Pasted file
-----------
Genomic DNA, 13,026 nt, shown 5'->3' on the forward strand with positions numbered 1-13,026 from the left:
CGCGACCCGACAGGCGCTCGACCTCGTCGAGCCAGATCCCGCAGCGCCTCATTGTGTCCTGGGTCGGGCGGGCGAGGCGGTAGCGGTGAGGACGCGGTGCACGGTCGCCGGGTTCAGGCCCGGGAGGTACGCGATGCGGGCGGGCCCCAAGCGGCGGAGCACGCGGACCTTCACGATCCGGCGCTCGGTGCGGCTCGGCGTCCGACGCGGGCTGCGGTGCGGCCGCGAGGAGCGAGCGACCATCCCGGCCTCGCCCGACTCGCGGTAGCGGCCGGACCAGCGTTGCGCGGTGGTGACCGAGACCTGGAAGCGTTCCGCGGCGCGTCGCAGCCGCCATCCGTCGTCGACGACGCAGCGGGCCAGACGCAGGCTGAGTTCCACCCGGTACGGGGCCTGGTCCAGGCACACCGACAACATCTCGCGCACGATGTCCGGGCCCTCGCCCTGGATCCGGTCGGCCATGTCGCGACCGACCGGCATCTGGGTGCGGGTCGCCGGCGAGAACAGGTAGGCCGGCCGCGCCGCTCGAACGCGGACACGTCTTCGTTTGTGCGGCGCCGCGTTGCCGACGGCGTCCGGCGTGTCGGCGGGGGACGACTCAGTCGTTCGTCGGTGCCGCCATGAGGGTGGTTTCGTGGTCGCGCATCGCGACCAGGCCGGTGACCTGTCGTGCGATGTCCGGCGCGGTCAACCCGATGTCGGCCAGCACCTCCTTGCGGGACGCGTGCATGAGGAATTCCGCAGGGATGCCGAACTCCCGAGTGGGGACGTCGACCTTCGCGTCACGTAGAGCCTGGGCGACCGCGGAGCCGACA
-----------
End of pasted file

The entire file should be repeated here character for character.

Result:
Genomic DNA, 13,026 nt, shown 5'->3' on the forward strand with positions numbered 1-13,026 from the left:
CGCGACCCGACAGGCGCTCGACCTCGTCGAGCCAGATCCCGCAGCGCCTCATTGTGTCCTGGGTCGGGCGGGCGAGGCGGTAGCGGTGAGGACGCGGTGCACGGTCGCCGGGTTCAGGCCCGGGAGGTACGCGATGCGGGCGGGCCCCAAGCGGCGGAGCACGCGGACCTTCACGATCCGGCGCTCGGTGCGGCTCGGCGTCCGACGCGGGCTGCGGTGCGGCCGCGAGGAGCGAGCGACCATCCCGGCCTCGCCCGACTCGCGGTAGCGGCCGGACCAGCGTTGCGCGGTGGTGACCGAGACCTGGAAGCGTTCCGCGGCGCGTCGCAGCCGCCATCCGTCGTCGACGACGCAGCGGGCCAGACGCAGGCTGAGTTCCACCCGGTACGGGGCCTGGTCCAGGCACACCGACAACATCTCGCGCACGATGTCCGGGCCCTCGCCCTGGATCCGGTCGGCCATGTCGCGACCGACCGGCATCTGGGTGCGGGTCGCCGGCGAGAACAGGTAGGCCGGCCGCGCCGCTCGAACGCGGACACGTCTTCGTTTGTGCGGCGCCGCGTTGCCGACGGCGTCCGGCGTGTCGGCGGGGGACGACTCAGTCGTTCGTCGGTGCCGCCATGAGGGTGGTTTCGTGGTCGCGCATCGCGACCAGGCCGGTGACCTGTCGTGCGATGTCCGGCGCGGTCAACCCGATGTCGGCCAGCACCTCCTTGCGGGACGCGTGCATGAGGAATTCCGCAGGGATGCCGAACTCCCGAGTGGGGACGTCGACCTTCGCGTCACGTAGAGCCTGGGCGACCGCGGAGCCGACA